Graphic novels encourage reluctant readers and incorporate visual art by Brittney Uecker

Last week, S.E. Hinton, author of the 1967 young adult novel “The Outsiders”, responded to a tweet from a teacher asking her to consider creating a graphic novel version of her seminal book that would “engage more readers who are reluctant and striving”. Hinton’s negative response, which claimed that her book “shows (readers) they CAN read a book, not that they can turn the pages on a graphic novel”, incited an uproar of responses from teachers, librarians, and readers coming to the defense of graphic novels. Hinton’s controversial statement brings up debates of what constitutes a ‘story’ as well as whether imagery or literature is the more valuable art. It also shows that despite the increasing popularity and ubiquity of the graphic novel, it has not shaken its stigma as an inadequate tool for teaching literacy.

A 2018 article by Continental Press titled “Do Graphic Novels Have a Place in the Classroom?” cohesively breaks down this argument. Those who argue against graphic novels claim that they lead to a decline in literacy because their simplified vocabulary and themes don’t challenge students, and that their reliance on imagery leaves nothing up to the imagination for readers. The fear is that reluctant readers will choose these books as the easy option and slow their reading progress. However, studies on the use of graphic novels in the classroom indicate their many advantages. While graphic novels do hold a higher appeal for reluctant readers than books that are text alone, they encourage these readers without overwhelming them. This creates a positive reading experience and provides a sense of accomplishment, especially for English-learning readers or those with learning challenges. Studies have also empirically shown that graphic novels are just as effective as traditional texts at developing critical reading skills such as language acquisition, vocabulary development, comprehension, and inference. Further, they help students expand their analytical skills to include the consideration of visual elements.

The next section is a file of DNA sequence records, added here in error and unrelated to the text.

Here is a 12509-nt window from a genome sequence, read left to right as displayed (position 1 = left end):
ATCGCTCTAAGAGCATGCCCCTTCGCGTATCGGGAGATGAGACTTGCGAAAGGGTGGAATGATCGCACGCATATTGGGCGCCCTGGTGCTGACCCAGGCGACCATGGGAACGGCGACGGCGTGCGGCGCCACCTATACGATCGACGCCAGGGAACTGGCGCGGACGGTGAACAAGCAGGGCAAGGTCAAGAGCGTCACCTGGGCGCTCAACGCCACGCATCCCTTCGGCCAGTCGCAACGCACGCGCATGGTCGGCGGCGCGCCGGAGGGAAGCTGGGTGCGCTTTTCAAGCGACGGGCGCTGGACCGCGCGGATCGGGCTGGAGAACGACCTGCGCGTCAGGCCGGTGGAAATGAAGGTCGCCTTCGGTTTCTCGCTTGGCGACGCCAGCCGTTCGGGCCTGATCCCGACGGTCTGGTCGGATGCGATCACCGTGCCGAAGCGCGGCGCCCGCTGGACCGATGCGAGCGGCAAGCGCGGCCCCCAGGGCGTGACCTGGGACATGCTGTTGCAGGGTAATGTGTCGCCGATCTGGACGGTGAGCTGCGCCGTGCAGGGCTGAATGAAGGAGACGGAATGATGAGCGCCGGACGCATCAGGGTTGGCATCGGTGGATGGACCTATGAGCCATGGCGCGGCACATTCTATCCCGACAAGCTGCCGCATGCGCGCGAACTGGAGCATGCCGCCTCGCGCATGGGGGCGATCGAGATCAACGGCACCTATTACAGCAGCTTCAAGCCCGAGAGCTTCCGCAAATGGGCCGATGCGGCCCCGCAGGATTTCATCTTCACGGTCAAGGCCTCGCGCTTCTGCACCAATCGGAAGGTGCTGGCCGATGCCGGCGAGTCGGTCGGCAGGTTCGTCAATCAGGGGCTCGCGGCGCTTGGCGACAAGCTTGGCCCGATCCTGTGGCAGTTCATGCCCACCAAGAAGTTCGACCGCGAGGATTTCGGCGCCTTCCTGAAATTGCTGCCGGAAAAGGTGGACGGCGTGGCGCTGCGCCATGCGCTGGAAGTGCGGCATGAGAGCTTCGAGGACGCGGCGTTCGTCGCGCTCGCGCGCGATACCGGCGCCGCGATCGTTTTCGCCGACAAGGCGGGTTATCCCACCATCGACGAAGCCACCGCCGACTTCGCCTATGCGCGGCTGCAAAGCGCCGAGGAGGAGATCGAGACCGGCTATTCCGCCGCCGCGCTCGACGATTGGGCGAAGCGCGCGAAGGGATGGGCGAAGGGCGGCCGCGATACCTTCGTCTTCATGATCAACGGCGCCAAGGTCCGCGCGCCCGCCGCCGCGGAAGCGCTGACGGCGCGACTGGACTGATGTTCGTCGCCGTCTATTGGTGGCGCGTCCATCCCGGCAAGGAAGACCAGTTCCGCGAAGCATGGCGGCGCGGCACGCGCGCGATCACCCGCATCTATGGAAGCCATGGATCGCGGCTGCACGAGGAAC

Aside from the educational aspects, there is much to be said for the artistic merit of graphic novels. While graphic novels are often shelved separately from traditional texts in libraries, they are not a separate genre, but a different format, similar to an audiobook version of a print book. The story is not lessened or bastardized by being more visual, but simply tells the story in a different way. The addition of artwork in graphic novels, in fact, brings a whole new level of voice and interpretation. Expressions and body language can be emphasized, and these images can tell more than words alone. The way the images and text are presented in a graphic novel can indicate dialogue versus internal thoughts, reality versus imagination, and present versus flashback without having to explicitly say it. The artwork can display layers of nuance that words alone may not fully capture.

It makes my librarian heart flutter to witness the excitement and enthusiasm with which youth patrons devour graphic novels. Come check out some of the juvenile and young adult graphic novels in the Lewistown Public Library collection and see for yourself.


“Do Graphic Novels Have a Place in the Classroom?” Continental Press, 2018.

Hansen, Kathryn Strong. 2012. In Defense of Graphic Novels. National Council of Teachers of English.

Krashen, S. (2004). The power of reading. Libraries Unlimited.

Original tweet by S.E. Hinton:

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